A Select Collection of Valuable and Curious Arts and Interesting Experiments,

A Select Collection of Valuable and Curious Arts and Interesting Experiments,

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Excerpt: ...Then take some finely powdered fluate of lime, and strew it evenly over the glass, on the waxed side, that it may fill all the lines in the wax; and then gently pour upon it, so as not to displace the powder, as much sulphuric acid, diluted with thrice its weight of water, as is sufficient to cover the powdered fluate of lime. Let every thing remain in this state for three hours; then pour off the mixture, and clean the glass by washing it with spirits of turpentine. The figures which were scored in the wax, will be found engraven on the glass; while the parts which the wax covered, will be uncorroded.--This glass plate may be charged with ink, (or any thick oil paint) and impressions may be taken from it on paper, the same as from copper plates, only caution is requisite, that the glass be not broken by the pressure. Note.--The fluoric acid, which is partly absorbed by the water, in the above process, being very corrosive, should not be suffered to touch the hands, nor any valuable vessel whatever. 62. To print figures with a smooth stone. --Take a piece of marble or slate, and form a smooth plane surface on one side, and on this, paint any letters or figures with common oil paint of any colour. When this is dry, wet the stone with water, which will not adhere to the painted figures, especially if the paints were mixed with old linseed oil, that will produce a sharp gloss. Then apply a printer's ink-ball to the plane surface, by which means the dry painted figures will be covered with the ink, while the bare surface of the stone, being wet, will not be blackened or affected by it. Press the figured surface upon some moistened paper, and it will give a fair impression of the painted figures, on the paper. The block of stone must be then dipped in the water, and again inked as before, Thus many impressions may be taken with a tolerable degree of accuracy. 63. To cut glass with a piece of iron. --Draw with a pencil on paper, any pattern to which you...show more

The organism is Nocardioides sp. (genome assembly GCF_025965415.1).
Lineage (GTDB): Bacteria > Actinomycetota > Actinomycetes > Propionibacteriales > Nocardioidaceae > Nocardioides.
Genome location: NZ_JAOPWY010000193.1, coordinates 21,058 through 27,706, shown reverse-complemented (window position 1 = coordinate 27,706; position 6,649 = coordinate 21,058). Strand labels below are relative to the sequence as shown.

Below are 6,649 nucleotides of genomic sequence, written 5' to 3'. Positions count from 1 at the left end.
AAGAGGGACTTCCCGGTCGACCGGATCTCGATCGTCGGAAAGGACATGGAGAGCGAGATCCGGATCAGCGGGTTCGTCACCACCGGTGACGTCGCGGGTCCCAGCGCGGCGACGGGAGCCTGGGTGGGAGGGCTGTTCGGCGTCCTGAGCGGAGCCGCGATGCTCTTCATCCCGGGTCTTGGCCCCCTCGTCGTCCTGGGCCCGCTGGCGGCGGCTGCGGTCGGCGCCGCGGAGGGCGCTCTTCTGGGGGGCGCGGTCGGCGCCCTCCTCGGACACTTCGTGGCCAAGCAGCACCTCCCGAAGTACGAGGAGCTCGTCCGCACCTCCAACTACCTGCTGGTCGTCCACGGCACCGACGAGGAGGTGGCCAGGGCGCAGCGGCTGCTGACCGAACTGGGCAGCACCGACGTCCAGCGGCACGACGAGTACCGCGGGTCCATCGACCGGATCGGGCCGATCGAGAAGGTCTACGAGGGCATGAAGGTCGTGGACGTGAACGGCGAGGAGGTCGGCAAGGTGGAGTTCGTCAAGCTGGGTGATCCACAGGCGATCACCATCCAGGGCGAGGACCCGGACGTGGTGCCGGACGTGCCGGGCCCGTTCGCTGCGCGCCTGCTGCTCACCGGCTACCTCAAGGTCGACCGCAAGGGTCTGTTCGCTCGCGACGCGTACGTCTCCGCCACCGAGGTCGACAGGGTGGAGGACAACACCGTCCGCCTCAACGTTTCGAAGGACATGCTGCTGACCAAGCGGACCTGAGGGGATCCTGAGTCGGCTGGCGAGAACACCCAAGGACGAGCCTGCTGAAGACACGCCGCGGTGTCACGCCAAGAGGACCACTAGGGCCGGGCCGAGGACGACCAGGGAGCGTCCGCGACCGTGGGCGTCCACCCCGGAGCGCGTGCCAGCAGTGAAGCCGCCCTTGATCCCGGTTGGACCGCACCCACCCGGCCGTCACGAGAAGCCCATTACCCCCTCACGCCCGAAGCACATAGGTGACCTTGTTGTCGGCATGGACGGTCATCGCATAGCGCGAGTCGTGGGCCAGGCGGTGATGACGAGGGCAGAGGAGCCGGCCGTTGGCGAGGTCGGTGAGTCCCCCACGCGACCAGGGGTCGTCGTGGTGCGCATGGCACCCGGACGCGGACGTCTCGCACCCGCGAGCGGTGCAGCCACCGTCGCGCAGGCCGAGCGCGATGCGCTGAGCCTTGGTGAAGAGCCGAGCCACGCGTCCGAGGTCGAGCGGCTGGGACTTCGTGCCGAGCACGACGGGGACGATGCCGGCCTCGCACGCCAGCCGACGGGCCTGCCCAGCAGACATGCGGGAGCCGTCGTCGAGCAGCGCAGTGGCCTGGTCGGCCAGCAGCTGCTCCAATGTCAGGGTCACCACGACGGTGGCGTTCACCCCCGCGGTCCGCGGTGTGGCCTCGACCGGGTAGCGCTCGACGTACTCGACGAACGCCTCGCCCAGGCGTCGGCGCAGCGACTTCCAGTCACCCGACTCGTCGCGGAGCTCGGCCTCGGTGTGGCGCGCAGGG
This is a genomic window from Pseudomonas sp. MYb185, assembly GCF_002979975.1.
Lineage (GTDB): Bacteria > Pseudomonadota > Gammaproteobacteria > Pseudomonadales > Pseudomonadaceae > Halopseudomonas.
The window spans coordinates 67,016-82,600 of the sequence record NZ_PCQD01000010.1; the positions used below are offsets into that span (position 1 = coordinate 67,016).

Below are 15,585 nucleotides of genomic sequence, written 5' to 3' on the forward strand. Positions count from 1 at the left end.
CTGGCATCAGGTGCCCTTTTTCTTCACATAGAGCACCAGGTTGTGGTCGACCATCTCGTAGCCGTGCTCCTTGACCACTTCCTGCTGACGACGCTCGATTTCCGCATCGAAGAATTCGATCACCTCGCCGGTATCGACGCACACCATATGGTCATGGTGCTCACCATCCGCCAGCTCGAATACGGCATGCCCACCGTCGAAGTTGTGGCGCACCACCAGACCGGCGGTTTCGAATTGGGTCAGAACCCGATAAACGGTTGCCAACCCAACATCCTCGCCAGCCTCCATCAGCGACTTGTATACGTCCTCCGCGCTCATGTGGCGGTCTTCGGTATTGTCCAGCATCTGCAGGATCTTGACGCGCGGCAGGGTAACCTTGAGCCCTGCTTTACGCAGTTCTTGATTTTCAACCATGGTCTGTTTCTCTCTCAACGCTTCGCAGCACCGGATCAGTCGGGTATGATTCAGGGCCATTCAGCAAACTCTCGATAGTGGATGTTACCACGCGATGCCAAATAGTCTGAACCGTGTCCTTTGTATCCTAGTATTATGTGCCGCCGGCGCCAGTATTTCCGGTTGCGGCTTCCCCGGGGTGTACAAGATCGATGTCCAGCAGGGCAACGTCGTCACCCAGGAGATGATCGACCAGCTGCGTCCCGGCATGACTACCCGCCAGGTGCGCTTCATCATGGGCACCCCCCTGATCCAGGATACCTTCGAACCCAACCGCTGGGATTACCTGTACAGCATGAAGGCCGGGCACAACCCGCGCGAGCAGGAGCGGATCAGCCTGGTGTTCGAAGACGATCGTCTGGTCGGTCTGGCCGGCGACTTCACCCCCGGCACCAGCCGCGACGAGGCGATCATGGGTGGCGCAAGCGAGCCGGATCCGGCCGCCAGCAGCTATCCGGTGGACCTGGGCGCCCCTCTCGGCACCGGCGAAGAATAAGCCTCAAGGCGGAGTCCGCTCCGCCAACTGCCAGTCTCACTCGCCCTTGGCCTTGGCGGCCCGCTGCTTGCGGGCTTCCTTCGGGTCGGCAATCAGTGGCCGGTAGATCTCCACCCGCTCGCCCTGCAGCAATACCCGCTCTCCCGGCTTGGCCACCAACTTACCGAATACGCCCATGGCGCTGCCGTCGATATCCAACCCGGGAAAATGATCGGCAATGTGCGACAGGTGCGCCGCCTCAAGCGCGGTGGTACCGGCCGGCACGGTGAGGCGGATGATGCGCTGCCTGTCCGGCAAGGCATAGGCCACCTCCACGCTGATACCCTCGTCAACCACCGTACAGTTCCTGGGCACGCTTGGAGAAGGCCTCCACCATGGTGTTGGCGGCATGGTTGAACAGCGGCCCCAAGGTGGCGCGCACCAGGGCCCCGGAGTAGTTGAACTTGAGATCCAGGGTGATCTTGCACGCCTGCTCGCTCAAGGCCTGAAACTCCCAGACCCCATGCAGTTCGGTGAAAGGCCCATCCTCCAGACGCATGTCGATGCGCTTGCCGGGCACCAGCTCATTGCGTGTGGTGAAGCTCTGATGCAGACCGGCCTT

Product details

  • Paperback
  • 189 x 246 x 2mm | 68g
  • Rarebooksclub.com
  • United States
  • English
  • black & white illustrations
  • 1236711750
  • 9781236711755